The truth is, our bodies aren’t meant to drink milk that isn't our own. Drinking cow’s milk actually increases the acidity in our body which pulls calcium out of our bones. More and more people are finding themselves with lactose intolerance, experiencing gas and discomfort after drinking dairy, and generally rejecting it in their systems. Milk is full of saturated fats which can contribute to heart disease, has been linked to diabetes, and has even been linked to asthma. Dairy cows are also pumped with hormones that force them to produce more milk. When you drink milk from dairy cows, those hormones go straight into your body. There are lots of amazing milk substitutes that don't come with any of these problems. Almond milk, rice milk and coconut milk are all excellent (and delicious) alternatives.

Left to Right: Native Forest Coconut Cream, Califia Vanilla Almond Milk, Project Juice Cashew Mylk, Pacific Hemp Milk, So Delicious Cococnut Milk.

8. Finding yourself limited? Quitting dairy doesn’t mean quitting butter, cheese or ice cream.
In fact, switching to non-dairy products will not only be better for your health, but will most likely go unnoticed in your daily routine. The vegan alternatives to dairy products are getting better and better. Every cheese and yoghurt from Kite Hill is delicious - it's hard to resist eating the chive cream cheese spread straight from the tub. Earth Balance makes an incredible “butter.” Tofutti “cream cheese” is delicious on a bagel. Miyoko’s cheese is amazing on a cheese board. Hampton Creek's Just Mayo makes everything taste good. Vegan Gourmet is perfect, and the range of vegan ice creams from So Delicious is better than you could ever imagine!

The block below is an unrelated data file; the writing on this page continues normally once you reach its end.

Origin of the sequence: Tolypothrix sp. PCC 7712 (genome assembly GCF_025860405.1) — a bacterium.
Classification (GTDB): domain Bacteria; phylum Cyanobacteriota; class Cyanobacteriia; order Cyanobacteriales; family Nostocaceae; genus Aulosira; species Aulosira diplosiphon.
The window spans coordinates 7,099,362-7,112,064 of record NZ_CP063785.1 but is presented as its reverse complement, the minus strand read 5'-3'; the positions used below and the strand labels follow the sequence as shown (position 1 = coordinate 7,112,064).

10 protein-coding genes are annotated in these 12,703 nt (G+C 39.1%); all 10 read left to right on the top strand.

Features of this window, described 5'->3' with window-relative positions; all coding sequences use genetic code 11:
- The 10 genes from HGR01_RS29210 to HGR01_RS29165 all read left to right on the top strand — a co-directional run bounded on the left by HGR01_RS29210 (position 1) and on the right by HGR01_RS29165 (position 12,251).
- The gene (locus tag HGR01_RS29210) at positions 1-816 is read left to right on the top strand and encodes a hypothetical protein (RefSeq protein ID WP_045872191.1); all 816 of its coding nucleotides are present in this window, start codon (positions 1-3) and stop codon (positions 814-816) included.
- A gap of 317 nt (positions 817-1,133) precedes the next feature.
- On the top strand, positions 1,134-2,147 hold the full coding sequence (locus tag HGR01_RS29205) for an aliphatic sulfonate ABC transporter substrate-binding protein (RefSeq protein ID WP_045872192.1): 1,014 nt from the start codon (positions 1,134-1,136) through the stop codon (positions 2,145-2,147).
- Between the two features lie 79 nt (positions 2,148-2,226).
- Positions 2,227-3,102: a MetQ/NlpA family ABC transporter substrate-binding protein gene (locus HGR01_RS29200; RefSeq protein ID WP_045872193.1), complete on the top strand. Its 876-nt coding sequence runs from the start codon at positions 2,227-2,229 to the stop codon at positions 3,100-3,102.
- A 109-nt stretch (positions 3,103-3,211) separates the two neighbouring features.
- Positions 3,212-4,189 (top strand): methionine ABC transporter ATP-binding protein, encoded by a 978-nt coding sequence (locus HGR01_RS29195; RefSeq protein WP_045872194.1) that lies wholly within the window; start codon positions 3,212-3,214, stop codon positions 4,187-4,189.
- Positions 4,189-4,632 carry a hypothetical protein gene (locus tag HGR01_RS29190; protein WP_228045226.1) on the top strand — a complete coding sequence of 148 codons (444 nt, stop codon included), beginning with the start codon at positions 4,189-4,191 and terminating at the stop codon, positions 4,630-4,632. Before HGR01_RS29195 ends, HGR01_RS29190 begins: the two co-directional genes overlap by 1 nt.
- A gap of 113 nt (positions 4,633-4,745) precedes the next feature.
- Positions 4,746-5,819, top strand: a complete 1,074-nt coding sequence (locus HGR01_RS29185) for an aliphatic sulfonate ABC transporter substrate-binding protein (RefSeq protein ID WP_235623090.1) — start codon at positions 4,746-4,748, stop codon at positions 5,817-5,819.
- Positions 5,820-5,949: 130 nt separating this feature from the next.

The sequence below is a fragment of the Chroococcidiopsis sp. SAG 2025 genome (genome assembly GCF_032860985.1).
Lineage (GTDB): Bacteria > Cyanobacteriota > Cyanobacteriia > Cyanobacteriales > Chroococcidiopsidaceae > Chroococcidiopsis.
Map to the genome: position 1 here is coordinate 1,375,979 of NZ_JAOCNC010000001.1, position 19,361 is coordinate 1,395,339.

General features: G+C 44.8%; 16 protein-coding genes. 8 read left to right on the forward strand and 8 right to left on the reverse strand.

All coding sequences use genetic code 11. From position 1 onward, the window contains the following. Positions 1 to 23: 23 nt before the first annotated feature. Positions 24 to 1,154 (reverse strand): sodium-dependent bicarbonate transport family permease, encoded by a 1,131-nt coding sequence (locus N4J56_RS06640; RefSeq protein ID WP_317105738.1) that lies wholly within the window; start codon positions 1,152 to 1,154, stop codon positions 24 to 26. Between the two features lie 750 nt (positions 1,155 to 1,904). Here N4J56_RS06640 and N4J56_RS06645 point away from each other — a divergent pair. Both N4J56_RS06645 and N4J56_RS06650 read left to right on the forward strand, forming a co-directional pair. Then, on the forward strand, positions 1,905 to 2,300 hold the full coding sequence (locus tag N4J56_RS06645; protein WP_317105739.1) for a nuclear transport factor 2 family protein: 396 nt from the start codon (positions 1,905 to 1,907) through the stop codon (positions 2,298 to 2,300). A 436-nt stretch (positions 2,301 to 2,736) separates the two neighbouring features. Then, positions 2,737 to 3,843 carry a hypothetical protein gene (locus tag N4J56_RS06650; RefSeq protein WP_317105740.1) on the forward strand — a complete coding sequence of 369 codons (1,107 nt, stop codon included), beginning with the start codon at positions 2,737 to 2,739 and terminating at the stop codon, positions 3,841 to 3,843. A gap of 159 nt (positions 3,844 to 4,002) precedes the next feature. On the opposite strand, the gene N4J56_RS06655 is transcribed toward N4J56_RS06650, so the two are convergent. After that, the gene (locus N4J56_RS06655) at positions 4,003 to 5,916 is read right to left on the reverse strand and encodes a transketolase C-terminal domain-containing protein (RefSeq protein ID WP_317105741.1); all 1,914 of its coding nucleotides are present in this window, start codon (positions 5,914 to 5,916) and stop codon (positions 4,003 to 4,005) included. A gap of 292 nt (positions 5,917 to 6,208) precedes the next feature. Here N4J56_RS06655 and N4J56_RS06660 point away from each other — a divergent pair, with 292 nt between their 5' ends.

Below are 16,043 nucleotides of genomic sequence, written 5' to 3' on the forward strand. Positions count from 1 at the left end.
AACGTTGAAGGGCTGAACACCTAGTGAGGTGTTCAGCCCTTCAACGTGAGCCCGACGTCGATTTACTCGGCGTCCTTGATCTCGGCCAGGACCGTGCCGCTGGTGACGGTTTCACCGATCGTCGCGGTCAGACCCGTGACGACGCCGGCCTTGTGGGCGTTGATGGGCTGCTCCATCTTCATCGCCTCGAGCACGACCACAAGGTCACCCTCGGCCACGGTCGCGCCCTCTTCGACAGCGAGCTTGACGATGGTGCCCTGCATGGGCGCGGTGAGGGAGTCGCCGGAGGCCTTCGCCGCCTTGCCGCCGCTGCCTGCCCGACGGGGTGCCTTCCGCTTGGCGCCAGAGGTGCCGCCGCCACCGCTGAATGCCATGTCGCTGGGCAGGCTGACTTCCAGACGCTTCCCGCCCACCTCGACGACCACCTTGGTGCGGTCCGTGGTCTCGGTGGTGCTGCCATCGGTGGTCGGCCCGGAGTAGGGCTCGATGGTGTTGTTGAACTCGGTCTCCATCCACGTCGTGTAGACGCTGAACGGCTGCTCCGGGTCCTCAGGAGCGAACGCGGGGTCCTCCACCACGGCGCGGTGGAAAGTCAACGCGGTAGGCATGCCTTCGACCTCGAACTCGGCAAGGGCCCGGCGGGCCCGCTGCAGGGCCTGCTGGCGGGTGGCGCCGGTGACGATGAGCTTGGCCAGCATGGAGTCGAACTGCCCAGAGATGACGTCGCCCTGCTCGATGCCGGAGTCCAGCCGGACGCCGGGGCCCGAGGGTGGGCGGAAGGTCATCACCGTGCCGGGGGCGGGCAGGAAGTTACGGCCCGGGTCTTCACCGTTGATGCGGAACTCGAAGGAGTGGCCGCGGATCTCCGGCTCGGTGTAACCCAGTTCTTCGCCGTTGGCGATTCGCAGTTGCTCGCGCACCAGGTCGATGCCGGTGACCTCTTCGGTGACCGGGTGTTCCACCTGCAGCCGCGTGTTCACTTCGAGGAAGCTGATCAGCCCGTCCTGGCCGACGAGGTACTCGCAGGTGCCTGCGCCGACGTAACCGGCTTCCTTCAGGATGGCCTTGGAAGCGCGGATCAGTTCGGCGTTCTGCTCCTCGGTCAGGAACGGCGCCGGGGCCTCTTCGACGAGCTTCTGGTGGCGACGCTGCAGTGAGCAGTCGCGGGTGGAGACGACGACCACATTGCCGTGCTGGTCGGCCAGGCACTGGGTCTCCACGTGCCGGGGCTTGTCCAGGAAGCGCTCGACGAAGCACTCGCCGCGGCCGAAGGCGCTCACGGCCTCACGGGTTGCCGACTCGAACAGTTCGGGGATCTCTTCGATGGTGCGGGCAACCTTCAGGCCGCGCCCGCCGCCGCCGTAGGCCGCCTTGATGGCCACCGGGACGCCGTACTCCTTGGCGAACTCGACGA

Left to Right: Vegan Gourmet Cheese, Treeline Cheese, Earth Balance Butter, Kite Hill Almond Milk Cheese, Tofutti Cream Cheese and Sour Cream, Vegenaise.

9. Eggs are tricky.